Finally, there is a vibrant and provacative creative movement around the notion of "urban play." Space-based games, many of which tap into mapping databases to enable their core mechanics, are becoming increasingly popular around the world. Have a look at SF0, the Come out and Play Festival, and PICNIC for some good trailheads.



    Are the projects making use of GPS and QRLs?


    Hi Anne-Marie,

    In a word, yes! In recent years, many artists and designers have found ways to tell stories using the GPS and barcode scanning capabilities of modern smart phones. Location-based games like LocoMatrix and The Hidden Park, for example, use GPS to embed stories and activities into kid-friendly outdoor spaces like parks and public squares. Children can explore the worlds of story that these games contain by getting out into the open air and looking around (with their parents' iPhones) -- a great example of digital storytelling that isn't bound by a screen or a desk. As I mentioned in an earlier reply, the recent explosion in Augmented Reality applications for smart phones is indicative of the enormous potential these kinds of technologies contain with respect to storytelling and play -- a potential that gets particularly exciting as users/players/participants themselves begin to tag and enrich physical space with their own virtual objects.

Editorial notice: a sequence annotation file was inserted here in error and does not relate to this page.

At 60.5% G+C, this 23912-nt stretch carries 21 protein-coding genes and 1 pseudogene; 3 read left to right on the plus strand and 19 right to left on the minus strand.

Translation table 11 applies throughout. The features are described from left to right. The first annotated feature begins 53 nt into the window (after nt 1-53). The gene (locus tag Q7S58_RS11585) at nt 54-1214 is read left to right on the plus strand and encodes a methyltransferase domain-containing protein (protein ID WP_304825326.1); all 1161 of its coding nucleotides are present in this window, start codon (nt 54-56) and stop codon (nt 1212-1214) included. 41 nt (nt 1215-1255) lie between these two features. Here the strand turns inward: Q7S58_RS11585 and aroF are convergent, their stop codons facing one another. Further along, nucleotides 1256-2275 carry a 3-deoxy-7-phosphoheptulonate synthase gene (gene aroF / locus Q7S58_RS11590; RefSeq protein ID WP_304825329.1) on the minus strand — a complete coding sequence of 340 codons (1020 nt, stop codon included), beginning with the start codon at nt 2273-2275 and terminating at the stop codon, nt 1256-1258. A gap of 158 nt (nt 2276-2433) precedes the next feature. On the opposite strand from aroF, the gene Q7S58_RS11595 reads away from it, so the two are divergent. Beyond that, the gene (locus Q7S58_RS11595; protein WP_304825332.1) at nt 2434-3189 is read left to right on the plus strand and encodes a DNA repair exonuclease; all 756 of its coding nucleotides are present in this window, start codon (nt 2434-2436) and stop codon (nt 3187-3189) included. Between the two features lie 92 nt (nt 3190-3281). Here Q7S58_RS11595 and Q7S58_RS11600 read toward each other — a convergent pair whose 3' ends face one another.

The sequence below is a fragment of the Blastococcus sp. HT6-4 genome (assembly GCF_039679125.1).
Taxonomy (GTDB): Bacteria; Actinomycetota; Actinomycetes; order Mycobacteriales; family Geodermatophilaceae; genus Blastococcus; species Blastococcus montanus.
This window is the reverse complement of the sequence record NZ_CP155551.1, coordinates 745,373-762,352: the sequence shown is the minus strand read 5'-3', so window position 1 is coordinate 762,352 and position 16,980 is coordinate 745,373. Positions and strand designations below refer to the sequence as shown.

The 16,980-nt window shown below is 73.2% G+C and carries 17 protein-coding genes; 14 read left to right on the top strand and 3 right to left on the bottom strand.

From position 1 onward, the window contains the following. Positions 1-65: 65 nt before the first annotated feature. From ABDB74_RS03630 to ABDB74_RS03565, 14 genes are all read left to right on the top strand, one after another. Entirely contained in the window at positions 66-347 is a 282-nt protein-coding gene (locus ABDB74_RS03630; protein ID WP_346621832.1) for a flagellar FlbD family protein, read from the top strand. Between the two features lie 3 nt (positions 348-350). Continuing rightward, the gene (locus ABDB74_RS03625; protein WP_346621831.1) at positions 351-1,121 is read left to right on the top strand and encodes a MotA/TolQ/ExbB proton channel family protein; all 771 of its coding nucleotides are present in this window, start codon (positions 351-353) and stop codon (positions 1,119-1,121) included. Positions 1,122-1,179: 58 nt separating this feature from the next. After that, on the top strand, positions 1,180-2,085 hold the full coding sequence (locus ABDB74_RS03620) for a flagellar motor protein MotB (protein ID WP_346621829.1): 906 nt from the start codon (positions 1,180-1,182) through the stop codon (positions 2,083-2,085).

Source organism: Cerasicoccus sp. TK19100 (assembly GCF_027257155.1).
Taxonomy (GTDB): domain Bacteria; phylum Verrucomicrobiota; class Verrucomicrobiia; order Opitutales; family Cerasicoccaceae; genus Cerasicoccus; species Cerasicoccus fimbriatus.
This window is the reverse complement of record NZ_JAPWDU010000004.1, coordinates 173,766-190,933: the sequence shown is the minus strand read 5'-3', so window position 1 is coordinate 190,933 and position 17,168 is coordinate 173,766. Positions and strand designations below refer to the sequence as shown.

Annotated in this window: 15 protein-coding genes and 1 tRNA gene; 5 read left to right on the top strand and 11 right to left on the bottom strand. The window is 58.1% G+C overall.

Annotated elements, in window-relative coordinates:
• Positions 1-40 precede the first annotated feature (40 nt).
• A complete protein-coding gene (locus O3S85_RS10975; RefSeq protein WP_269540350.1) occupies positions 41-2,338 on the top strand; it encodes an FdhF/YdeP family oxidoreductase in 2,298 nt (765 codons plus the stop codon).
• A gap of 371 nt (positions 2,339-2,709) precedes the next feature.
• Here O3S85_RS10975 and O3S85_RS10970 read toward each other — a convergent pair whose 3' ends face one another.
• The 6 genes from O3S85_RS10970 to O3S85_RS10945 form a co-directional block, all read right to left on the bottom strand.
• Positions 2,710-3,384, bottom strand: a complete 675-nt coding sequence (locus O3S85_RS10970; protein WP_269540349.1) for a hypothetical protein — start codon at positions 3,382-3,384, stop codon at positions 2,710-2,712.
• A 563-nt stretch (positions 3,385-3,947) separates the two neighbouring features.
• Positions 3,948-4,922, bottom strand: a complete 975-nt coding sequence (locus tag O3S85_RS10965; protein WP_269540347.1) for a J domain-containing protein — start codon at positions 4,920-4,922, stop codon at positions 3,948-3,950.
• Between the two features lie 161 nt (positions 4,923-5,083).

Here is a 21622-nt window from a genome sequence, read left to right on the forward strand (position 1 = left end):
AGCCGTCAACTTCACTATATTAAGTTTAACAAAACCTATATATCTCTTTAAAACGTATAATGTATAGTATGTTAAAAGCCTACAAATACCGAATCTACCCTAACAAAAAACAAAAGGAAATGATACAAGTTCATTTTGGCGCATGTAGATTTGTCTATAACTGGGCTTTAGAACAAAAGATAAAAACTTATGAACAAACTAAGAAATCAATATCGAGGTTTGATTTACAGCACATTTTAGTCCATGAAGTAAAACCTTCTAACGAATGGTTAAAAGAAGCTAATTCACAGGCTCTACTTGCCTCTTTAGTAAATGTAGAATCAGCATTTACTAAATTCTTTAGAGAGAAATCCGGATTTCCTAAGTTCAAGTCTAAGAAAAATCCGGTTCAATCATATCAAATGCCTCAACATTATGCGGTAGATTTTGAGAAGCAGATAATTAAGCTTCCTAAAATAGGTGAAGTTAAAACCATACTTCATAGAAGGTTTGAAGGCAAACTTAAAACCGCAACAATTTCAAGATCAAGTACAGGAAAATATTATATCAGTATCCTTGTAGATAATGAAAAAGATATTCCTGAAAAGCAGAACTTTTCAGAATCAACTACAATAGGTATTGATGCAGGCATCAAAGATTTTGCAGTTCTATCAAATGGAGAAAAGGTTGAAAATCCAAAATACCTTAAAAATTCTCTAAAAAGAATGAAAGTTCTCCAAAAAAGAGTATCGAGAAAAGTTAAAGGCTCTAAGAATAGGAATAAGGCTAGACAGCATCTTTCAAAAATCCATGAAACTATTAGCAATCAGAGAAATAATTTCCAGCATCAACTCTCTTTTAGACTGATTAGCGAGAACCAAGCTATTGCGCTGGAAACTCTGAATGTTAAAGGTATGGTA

Two more quick thoughts related to this: first, the immediate predecessor of a lot of this kind of activity is the practice of Geocaching, which caught on about a decade ago and remains popular. Can a Geocache or a Geocacher's online profile be considered kinds of stories? Also, the ever-prescient William Gibson's recent(ish) book, Spook Country, deals extensively with the notion of locative media, augmented reality, and location-based storytelling.






    Just a quick technicality: You can post video replies to the 3 videos you see in the forum prompt by going straight to